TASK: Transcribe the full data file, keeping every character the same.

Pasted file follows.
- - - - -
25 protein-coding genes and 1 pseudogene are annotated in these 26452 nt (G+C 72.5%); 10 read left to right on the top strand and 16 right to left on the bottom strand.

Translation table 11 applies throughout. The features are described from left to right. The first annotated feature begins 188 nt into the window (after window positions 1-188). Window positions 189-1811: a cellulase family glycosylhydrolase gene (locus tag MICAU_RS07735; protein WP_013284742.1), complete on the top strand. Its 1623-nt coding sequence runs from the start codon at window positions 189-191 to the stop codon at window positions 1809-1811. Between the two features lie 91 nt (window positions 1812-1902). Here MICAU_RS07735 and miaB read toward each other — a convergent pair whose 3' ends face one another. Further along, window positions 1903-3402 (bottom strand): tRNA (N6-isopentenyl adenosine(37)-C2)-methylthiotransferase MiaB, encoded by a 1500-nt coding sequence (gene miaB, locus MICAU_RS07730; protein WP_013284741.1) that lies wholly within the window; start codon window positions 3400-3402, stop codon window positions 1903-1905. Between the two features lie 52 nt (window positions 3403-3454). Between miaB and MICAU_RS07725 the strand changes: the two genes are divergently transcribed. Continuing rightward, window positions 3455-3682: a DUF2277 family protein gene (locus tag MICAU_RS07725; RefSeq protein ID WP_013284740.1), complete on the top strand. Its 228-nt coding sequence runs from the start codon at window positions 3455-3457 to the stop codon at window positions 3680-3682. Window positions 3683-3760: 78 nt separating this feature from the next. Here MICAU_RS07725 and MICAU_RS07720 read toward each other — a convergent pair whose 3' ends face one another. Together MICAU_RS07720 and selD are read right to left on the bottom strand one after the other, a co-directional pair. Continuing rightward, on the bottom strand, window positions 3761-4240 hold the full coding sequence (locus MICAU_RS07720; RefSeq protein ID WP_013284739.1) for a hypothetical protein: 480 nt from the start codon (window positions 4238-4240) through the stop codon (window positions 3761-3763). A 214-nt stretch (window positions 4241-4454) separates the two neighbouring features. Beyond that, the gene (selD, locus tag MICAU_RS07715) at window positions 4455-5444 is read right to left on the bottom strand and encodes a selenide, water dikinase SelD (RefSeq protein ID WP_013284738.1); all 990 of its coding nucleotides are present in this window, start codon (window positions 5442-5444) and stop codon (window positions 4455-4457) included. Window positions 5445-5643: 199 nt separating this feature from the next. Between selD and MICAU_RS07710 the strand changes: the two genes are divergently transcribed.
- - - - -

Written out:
25 protein-coding genes and 1 pseudogene are annotated in these 26452 nt (G+C 72.5%); 10 read left to right on the top strand and 16 right to left on the bottom strand.

Translation table 11 applies throughout. The features are described from left to right. The first annotated feature begins 188 nt into the window (after window positions 1-188). Window positions 189-1811: a cellulase family glycosylhydrolase gene (locus tag MICAU_RS07735; protein WP_013284742.1), complete on the top strand. Its 1623-nt coding sequence runs from the start codon at window positions 189-191 to the stop codon at window positions 1809-1811. Between the two features lie 91 nt (window positions 1812-1902). Here MICAU_RS07735 and miaB read toward each other — a convergent pair whose 3' ends face one another. Further along, window positions 1903-3402 (bottom strand): tRNA (N6-isopentenyl adenosine(37)-C2)-methylthiotransferase MiaB, encoded by a 1500-nt coding sequence (gene miaB, locus MICAU_RS07730; protein WP_013284741.1) that lies wholly within the window; start codon window positions 3400-3402, stop codon window positions 1903-1905. Between the two features lie 52 nt (window positions 3403-3454). Between miaB and MICAU_RS07725 the strand changes: the two genes are divergently transcribed. Continuing rightward, window positions 3455-3682: a DUF2277 family protein gene (locus tag MICAU_RS07725; RefSeq protein ID WP_013284740.1), complete on the top strand. Its 228-nt coding sequence runs from the start codon at window positions 3455-3457 to the stop codon at window positions 3680-3682. Window positions 3683-3760: 78 nt separating this feature from the next. Here MICAU_RS07725 and MICAU_RS07720 read toward each other — a convergent pair whose 3' ends face one another. Together MICAU_RS07720 and selD are read right to left on the bottom strand one after the other, a co-directional pair. Continuing rightward, on the bottom strand, window positions 3761-4240 hold the full coding sequence (locus MICAU_RS07720; RefSeq protein ID WP_013284739.1) for a hypothetical protein: 480 nt from the start codon (window positions 4238-4240) through the stop codon (window positions 3761-3763). A 214-nt stretch (window positions 4241-4454) separates the two neighbouring features. Beyond that, the gene (selD, locus tag MICAU_RS07715) at window positions 4455-5444 is read right to left on the bottom strand and encodes a selenide, water dikinase SelD (RefSeq protein ID WP_013284738.1); all 990 of its coding nucleotides are present in this window, start codon (window positions 5442-5444) and stop codon (window positions 4455-4457) included. Window positions 5445-5643: 199 nt separating this feature from the next. Between selD and MICAU_RS07710 the strand changes: the two genes are divergently transcribed.